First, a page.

There're a cracking article in Conference News that talks about the benefits of mindfulness in the office. This extract tees up the problem nicely:
More of us than ever are suffering with mental health problems, often feeling constantly exhausted, highly stressed and stuck in a rat race that we don’t want to be a part of, repeating the same daily routine in a robotic fashion.
We travel through cities mindlessly, battling the crowds to reach a workplace where we repeat the same activities with little enthusiasm, and live for the moment on Friday when we can re-claim our lives for two days before collapsing into a Sunday night slump, dreading the pressure we have to return to on Monday mornings.
This may paint a pretty grim picture but unfortunately it’s a stark reality of how many of us live our lives. Experts are calling it the disease of our modern world – the barrage of technology, the pressure of our jobs and our device-led culture means we barely get a chance to switch off. In short we are suffering from information overload.
One solution, is for enlightened employers to allow members of staff to take time out during the working day to engage in mindfulness or meditation. The article argues that taking time out does lead to a happier, healthier workforce and that has to be a good thing.
Are you addicted to you smartphone? Really? Are you sure? Do you go to bed with it on your bed-side table? Do you break out in a sweat if you can't find it? Or are you completely relaxed if it runs out of battery?
If you're not sure, have a go at this test. It's part of a longer piece about smartphone addiction and how to get round it. Go on, give it a go. If nothing else, it makes you think.
There's a whole news discipline focusing on digital addiction. Apparently, it exists and it's all down to dopamine - a feel-good chemical that gets released in the brain. And the more it's released, the more we want it.
Writing in Psychology Today, Susan Weinschenk Ph.D. explains that 'with the internet, twitter, and texting you now have almost instant gratification of your desire to seek'.
'Want to talk to someone right away? Send a text and they respond in a few seconds. Want to look up some information? Just type your request into google. Want to see what your colleagues are up to? Go to Linked In. It's easy to get in a dopamine induced loop. Dopamine starts you seeking, then you get rewarded for the seeking which makes you seek more. It becomes harder and harder to stop looking at email, stop texting, or stop checking your cell phone to see if you have a message or a new text,' she wrote.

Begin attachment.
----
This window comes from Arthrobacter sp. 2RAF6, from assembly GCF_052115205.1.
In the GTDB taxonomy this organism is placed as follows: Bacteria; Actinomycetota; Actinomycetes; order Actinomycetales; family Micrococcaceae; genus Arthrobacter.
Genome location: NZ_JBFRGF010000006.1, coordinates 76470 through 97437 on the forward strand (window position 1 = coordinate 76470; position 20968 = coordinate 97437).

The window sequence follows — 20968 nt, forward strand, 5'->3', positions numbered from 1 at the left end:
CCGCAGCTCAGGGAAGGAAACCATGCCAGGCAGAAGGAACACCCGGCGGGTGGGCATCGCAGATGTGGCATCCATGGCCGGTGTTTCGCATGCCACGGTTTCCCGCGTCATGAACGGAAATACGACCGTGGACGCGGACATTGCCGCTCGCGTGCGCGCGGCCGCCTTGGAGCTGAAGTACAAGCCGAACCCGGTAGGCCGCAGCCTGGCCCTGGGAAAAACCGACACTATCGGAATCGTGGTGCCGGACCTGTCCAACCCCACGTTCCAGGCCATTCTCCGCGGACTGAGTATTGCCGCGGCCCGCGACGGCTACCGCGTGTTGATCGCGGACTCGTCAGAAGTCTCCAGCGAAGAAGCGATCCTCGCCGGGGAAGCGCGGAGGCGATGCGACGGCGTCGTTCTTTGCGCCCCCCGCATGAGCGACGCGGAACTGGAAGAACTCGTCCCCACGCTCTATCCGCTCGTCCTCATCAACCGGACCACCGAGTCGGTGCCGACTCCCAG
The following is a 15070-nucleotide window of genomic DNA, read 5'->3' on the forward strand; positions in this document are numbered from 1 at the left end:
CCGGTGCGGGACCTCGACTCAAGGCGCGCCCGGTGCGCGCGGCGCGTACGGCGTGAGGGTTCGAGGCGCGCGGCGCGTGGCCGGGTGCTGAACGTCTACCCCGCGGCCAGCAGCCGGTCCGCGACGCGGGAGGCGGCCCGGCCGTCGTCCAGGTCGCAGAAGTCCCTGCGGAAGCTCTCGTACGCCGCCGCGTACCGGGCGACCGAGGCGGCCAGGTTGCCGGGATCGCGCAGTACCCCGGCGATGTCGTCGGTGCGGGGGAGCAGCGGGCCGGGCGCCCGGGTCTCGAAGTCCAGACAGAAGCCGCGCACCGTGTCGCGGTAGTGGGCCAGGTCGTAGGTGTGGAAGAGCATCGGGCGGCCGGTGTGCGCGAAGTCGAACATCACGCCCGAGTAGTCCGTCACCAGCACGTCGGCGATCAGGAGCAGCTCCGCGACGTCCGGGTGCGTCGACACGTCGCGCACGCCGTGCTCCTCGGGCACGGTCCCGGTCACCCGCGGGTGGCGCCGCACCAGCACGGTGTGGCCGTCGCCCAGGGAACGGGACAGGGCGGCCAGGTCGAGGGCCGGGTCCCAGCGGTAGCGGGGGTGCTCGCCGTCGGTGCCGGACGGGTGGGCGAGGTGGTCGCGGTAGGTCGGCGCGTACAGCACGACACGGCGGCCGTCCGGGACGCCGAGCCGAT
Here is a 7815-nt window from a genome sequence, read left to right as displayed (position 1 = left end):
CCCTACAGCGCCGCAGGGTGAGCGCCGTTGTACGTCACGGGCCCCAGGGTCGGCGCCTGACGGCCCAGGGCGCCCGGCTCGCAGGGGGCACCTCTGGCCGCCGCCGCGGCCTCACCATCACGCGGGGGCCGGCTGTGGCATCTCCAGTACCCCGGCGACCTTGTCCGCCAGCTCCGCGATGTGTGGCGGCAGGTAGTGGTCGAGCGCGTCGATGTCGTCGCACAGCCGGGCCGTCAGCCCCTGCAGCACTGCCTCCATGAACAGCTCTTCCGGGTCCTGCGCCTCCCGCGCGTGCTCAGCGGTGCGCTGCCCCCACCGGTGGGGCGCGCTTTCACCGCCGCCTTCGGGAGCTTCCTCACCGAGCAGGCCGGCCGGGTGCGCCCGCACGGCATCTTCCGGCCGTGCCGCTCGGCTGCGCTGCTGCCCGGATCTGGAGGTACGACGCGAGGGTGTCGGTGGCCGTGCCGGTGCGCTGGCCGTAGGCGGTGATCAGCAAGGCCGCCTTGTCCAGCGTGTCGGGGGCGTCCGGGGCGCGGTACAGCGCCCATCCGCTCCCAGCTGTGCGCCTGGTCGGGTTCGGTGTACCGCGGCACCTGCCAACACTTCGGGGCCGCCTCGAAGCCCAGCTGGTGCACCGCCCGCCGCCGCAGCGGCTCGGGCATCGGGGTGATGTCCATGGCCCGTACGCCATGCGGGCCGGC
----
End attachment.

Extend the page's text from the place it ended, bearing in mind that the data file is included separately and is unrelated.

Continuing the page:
But there is a downside. As Dr Weinschenk says, 'this constant stimulation of the dopamine system can be exhausting. And the constant switching of attention makes it hard to get anything accomplished.'
Or in other words, constant digital interaction can leave you exhausted, brain dead, weary - frazzled. What's more, the constant digital interruptions can see your productivity plummet.
The answer? Turn off your smartphone. Walk away from your computer screen. Go somewhere that is a digital hotspot. Disengage from your digital life. And breathe...
In 2010, journalist and digital thinker William Powers published a best seller Hamlet's Blackberry - A Practical Philosophy for Building a Good Life in the Digital Age. In it, he makes a passionate argument about how we need to balance technology and life. In particular, he coined the phrase 'Walden Room' or 'Walden Zone' - a space that is free of digital technology that gives us time to think and be quiet without constant digital interruption.
Students of American literature will immediately recognise the reference. In the mid 1800s Henry David Thoreau wanted to write a book reflecting on simple living in natural surroundings. So as not to be distracted by the modern world around him, he headed to the woods, built a log cabin and wrote his American masterpiece Walden; or, a life in the woods.
By latching onto this reference, Powers is echoing what Thoreau craved for more than 150 years ago - peace and quiet, time for yourself, and the ability to get away from it all. And in today's constantly-connected world, the need for a Walden Zone becomes ever more acute. Of course, not all of us can head to the woods - chichis why, Powers argues - we need somewhere free of constant digital distraction.
Back in 2014, the BBC reported how German vehicle-maker Daimler offered its staff an 'email holiday', so that when they returned from leave all the work emails they received during that time were deleted.
Newsnight's Technology editor, David Grossman, asked 'whether we are too wired-in to work and looked at the latest trend - the digital detox'.
Fast forward to today and the BBC has just completed a week-long experiment with children from Tarporley High School in Cheshire.They were faced with the task of powering down their social media. That meant waving goodby to and Facebook, Snapchat, Instagram, Twitter et al and surviving, instead, in the analogue world.
Asked what going without would mean, one student lamented: "The thought of having real conversations and maybe even reading a book seems to be way too much to handle.'
The results of the study have yet to be published. The fact that people - even young children let alone work-hardened adults - need a digital detox says much about the modern world.